Sunday, February 4, 2007

Bigots and History

Neo-cons, orientalists and Zionists gathered recently in Israel to confirm their fantasies about history, people and politics. Azmi Bishara responds

The seventh annual Herzliya Conference, held in the Herzliya Interdisciplinary Centre, featured a rarefied blend of neo-conservatives and old-guard conservatives who have preserved their "unbounded vitality and eternal youthfulness", as one might hear in the plug for one of our video clip starlets these days. How it warmed the heart to see assembled together in a single conference such illustrious figures as the eternal orientalist Bernard Lewis, the permanently startled Shimon Peres, the notorious Richard Perle and, of the same clique, former CIA director James Woolsey.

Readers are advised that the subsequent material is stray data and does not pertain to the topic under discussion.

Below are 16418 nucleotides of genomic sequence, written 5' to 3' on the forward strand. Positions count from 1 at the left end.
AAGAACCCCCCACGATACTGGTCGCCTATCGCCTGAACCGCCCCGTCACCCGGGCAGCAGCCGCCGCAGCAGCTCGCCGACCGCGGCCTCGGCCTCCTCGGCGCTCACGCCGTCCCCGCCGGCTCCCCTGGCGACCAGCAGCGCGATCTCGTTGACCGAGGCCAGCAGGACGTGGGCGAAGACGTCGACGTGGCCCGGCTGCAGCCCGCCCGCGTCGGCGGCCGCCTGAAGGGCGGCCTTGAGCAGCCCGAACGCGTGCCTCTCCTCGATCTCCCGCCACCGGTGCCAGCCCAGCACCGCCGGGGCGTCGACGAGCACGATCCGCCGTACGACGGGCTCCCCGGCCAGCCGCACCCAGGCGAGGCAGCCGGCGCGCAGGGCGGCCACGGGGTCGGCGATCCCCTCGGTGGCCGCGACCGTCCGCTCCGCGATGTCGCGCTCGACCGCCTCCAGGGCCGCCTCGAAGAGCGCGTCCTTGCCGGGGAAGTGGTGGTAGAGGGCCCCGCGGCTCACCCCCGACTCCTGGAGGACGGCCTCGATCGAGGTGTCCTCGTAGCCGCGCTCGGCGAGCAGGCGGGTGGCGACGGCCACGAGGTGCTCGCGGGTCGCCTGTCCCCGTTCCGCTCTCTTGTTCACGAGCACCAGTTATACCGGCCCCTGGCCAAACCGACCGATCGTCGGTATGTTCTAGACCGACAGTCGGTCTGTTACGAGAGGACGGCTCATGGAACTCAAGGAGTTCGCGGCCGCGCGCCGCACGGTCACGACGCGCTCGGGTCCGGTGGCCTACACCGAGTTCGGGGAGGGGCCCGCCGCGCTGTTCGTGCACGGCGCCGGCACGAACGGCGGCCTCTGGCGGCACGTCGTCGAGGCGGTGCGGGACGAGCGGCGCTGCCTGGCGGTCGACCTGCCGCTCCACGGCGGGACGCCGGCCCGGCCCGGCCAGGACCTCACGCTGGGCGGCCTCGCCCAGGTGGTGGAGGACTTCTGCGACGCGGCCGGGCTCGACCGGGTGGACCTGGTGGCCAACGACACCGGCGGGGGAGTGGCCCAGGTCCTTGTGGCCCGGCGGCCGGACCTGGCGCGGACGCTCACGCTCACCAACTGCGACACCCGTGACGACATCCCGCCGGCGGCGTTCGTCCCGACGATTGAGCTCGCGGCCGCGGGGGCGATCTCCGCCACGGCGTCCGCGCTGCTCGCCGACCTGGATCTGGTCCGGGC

Where else in the world could you come across these sorts of people and other leeches upon this part of the world underneath one roof? It could only be in Israel, of course, which has become one of the major centres for provoking the clash of civilisations and cultures, and for glorifying "Western civilisation", in which Israel so unreservedly situates itself, in spite of the "Third Worldness" and corruption that pervade its mass culture and the mindset of its politicians. Israel has made itself a forum for economic liberalism and the politics of globalisation (to be read as Americanisation), without self-criticism inside the conference hall and without demonstrations outside. Herzliya, after all, is not Vancouver where people are mad enough to protest against this type of conference. It is located on the most extreme and most extremist fringe of Western colonialist culture; it is, according to Zionism's self- definition, the West's "spearhead against Eastern barbarianism," as that Zionist hero, Osishkin, put it in order to win the British over to the Zionist enterprise.